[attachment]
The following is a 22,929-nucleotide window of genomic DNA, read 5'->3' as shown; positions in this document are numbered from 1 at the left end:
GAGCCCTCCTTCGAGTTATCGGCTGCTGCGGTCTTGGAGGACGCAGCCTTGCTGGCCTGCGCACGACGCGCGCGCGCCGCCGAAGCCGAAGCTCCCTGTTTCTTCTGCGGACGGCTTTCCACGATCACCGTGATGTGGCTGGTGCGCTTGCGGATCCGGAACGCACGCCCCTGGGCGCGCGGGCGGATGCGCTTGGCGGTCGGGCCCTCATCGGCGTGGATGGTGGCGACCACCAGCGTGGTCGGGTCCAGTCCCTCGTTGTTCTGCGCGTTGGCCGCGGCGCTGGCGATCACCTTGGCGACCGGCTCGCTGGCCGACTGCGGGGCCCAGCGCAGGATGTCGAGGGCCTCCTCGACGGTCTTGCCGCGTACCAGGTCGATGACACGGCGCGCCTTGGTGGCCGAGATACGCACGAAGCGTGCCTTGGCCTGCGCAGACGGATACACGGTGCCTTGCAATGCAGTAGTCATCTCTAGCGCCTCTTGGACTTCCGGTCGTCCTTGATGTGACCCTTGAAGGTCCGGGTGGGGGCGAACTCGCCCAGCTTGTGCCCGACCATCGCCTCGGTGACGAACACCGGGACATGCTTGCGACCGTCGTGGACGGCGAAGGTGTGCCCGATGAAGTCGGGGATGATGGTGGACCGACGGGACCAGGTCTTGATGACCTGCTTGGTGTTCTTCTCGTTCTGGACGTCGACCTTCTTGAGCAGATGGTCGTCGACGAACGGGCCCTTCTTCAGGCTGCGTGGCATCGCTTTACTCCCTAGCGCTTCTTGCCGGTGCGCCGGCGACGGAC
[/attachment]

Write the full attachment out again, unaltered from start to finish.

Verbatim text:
The following is a 22,929-nucleotide window of genomic DNA, read 5'->3' as shown; positions in this document are numbered from 1 at the left end:
GAGCCCTCCTTCGAGTTATCGGCTGCTGCGGTCTTGGAGGACGCAGCCTTGCTGGCCTGCGCACGACGCGCGCGCGCCGCCGAAGCCGAAGCTCCCTGTTTCTTCTGCGGACGGCTTTCCACGATCACCGTGATGTGGCTGGTGCGCTTGCGGATCCGGAACGCACGCCCCTGGGCGCGCGGGCGGATGCGCTTGGCGGTCGGGCCCTCATCGGCGTGGATGGTGGCGACCACCAGCGTGGTCGGGTCCAGTCCCTCGTTGTTCTGCGCGTTGGCCGCGGCGCTGGCGATCACCTTGGCGACCGGCTCGCTGGCCGACTGCGGGGCCCAGCGCAGGATGTCGAGGGCCTCCTCGACGGTCTTGCCGCGTACCAGGTCGATGACACGGCGCGCCTTGGTGGCCGAGATACGCACGAAGCGTGCCTTGGCCTGCGCAGACGGATACACGGTGCCTTGCAATGCAGTAGTCATCTCTAGCGCCTCTTGGACTTCCGGTCGTCCTTGATGTGACCCTTGAAGGTCCGGGTGGGGGCGAACTCGCCCAGCTTGTGCCCGACCATCGCCTCGGTGACGAACACCGGGACATGCTTGCGACCGTCGTGGACGGCGAAGGTGTGCCCGATGAAGTCGGGGATGATGGTGGACCGACGGGACCAGGTCTTGATGACCTGCTTGGTGTTCTTCTCGTTCTGGACGTCGACCTTCTTGAGCAGATGGTCGTCGACGAACGGGCCCTTCTTCAGGCTGCGTGGCATCGCTTTACTCCCTAGCGCTTCTTGCCGGTGCGCCGGCGACGGAC